Eighty is the new 20! A demographic shift is creating the so-called “silver” economy and a new and powerful consumer class. Here, we look at how new products and services meet the needs and expectations of an older population, and where standards will help.
After completing 22.547 km (about 14 miles) on a bike within one hour, 105-year-old cyclist Robert Marchand said: “I’m not a phenomenon. I’m not looking to make progress. When you get up over 100 years, you can’t mess around… Tonight, I’ll party with all my friends.” Words to live by.
Marchand isn’t alone. He’s one of the millions of French citizens over 60 who are living life to the fullest – even at the ripe old age of 105. The demographic evolution in recent years and the forecasts for the coming years show that France is entering the group of the “ageing countries”. According to the Institut national de la statisque et des études économiques (National Institute of Statistics and Economic Studies), 15 million French people are now over 60. In 2030, the number will have grown to 20 million and by 2060 to 24 million.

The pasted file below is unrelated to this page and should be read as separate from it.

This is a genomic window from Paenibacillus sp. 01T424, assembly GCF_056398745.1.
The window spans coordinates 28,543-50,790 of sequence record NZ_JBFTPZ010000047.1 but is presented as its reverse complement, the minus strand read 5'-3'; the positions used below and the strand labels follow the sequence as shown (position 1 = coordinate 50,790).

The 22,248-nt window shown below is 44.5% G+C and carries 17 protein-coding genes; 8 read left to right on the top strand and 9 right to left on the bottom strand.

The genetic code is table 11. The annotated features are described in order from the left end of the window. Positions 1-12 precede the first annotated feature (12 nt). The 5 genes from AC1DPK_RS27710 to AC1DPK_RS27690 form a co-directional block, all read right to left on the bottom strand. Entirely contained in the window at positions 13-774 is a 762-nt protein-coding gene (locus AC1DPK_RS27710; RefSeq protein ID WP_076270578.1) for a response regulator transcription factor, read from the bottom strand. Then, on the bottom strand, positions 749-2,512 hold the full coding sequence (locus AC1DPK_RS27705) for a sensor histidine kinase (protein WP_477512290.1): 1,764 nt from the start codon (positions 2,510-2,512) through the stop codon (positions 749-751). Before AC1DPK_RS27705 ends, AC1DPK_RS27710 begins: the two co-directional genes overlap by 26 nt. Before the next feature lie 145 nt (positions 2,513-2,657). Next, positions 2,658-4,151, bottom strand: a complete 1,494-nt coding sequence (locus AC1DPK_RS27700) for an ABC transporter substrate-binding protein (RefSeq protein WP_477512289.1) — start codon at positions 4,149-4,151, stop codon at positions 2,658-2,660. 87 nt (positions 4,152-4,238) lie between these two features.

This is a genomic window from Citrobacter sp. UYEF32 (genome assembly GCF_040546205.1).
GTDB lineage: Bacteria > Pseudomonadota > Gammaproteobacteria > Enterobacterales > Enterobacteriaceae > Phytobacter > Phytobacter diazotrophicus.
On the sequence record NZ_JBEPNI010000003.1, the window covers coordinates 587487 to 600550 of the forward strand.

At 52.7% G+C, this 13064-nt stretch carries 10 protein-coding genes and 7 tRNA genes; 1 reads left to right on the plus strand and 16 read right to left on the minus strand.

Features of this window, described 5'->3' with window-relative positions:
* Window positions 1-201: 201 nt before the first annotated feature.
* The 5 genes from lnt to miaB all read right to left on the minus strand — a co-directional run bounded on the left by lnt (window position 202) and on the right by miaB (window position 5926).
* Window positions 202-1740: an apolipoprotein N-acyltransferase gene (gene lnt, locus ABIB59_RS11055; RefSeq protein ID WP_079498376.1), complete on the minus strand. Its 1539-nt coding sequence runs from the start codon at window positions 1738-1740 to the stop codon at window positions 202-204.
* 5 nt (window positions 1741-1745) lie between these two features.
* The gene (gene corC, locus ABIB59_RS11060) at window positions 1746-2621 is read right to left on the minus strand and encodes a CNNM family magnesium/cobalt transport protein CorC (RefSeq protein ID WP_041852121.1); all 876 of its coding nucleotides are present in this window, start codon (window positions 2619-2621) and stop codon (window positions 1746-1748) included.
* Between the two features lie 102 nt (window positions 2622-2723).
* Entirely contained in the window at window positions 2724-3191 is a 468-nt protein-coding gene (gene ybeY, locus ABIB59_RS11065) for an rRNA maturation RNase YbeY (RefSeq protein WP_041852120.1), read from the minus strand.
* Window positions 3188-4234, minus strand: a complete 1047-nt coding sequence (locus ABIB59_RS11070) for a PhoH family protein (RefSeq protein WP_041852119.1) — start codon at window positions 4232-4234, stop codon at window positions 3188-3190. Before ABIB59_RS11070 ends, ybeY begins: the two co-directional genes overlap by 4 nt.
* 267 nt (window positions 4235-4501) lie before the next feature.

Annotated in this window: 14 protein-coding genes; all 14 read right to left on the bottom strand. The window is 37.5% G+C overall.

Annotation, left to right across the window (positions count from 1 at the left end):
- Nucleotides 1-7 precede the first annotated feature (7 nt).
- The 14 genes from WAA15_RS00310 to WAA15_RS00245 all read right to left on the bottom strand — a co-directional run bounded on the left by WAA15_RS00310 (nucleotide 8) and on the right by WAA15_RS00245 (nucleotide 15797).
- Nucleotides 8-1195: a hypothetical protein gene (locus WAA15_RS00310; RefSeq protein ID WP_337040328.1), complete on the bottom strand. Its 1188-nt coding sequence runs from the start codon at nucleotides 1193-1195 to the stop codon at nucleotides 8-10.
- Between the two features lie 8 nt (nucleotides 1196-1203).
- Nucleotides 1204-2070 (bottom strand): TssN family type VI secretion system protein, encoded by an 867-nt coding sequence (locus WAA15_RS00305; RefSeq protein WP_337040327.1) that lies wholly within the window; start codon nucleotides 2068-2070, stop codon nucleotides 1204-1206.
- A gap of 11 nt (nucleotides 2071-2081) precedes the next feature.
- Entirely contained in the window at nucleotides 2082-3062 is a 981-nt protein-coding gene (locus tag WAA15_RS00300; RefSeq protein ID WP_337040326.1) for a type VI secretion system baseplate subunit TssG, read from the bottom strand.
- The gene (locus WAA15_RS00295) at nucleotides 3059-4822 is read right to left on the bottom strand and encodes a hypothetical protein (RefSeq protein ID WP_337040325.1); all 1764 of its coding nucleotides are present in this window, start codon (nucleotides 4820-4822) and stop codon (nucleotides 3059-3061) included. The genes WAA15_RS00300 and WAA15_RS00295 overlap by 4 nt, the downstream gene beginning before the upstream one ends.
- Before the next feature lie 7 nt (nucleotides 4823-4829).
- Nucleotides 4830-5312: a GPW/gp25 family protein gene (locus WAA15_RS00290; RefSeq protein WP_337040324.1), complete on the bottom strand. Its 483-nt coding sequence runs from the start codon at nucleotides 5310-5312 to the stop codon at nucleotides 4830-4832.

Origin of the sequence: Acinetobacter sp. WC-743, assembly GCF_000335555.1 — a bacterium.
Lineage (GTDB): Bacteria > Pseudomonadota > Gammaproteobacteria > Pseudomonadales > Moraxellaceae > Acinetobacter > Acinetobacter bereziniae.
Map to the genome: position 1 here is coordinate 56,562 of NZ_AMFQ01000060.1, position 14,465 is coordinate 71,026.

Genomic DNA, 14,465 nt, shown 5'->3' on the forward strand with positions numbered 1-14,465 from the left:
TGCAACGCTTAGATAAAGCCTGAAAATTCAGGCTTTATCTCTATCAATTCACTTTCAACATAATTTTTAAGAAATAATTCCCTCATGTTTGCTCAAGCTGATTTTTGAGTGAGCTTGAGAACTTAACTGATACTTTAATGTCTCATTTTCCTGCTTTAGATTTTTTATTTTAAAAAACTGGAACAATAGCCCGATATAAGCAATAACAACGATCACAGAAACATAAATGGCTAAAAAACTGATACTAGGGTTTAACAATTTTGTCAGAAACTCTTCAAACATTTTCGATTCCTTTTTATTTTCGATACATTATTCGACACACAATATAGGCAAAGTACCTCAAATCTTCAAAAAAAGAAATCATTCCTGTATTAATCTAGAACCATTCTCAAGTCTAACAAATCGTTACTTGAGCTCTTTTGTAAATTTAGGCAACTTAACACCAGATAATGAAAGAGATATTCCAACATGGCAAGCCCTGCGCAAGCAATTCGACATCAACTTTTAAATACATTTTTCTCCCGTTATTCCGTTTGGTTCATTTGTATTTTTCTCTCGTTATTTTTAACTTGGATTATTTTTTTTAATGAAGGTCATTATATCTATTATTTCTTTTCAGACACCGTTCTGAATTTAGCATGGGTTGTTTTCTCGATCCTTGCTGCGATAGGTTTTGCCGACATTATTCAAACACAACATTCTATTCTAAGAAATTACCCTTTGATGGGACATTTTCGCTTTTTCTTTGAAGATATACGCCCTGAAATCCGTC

France is by no means an exception. Many countries are reinventing/reshaping the concept of retirement – and old age itself – by a record number of baby boomers who are, or are approaching, 65. The effects of this demographic shift are being felt well beyond the 105-year-old world record holder.
The economics of ageing
The world’s population is changing in ways that could barely be imagined a generation ago, and at a pace that is faster than any in recorded history. A recent United Nations World Population Ageing report cites that between 2015 and 2030, the number of people in the world aged 60 years or over is projected to grow by 56 %, from 901 million to 1.4 billion. And by 2050, the global population of older persons is anticipated to more than double its size of 2015, reaching nearly 2.1 billion.
This ageing society is largely due to increased life expectancy, a recent phenomenon that did not emerge until the 1970s. Additionally, fertility rates in developed countries, and in many economies, have fallen so far that they face a shortage of younger workers and consumers.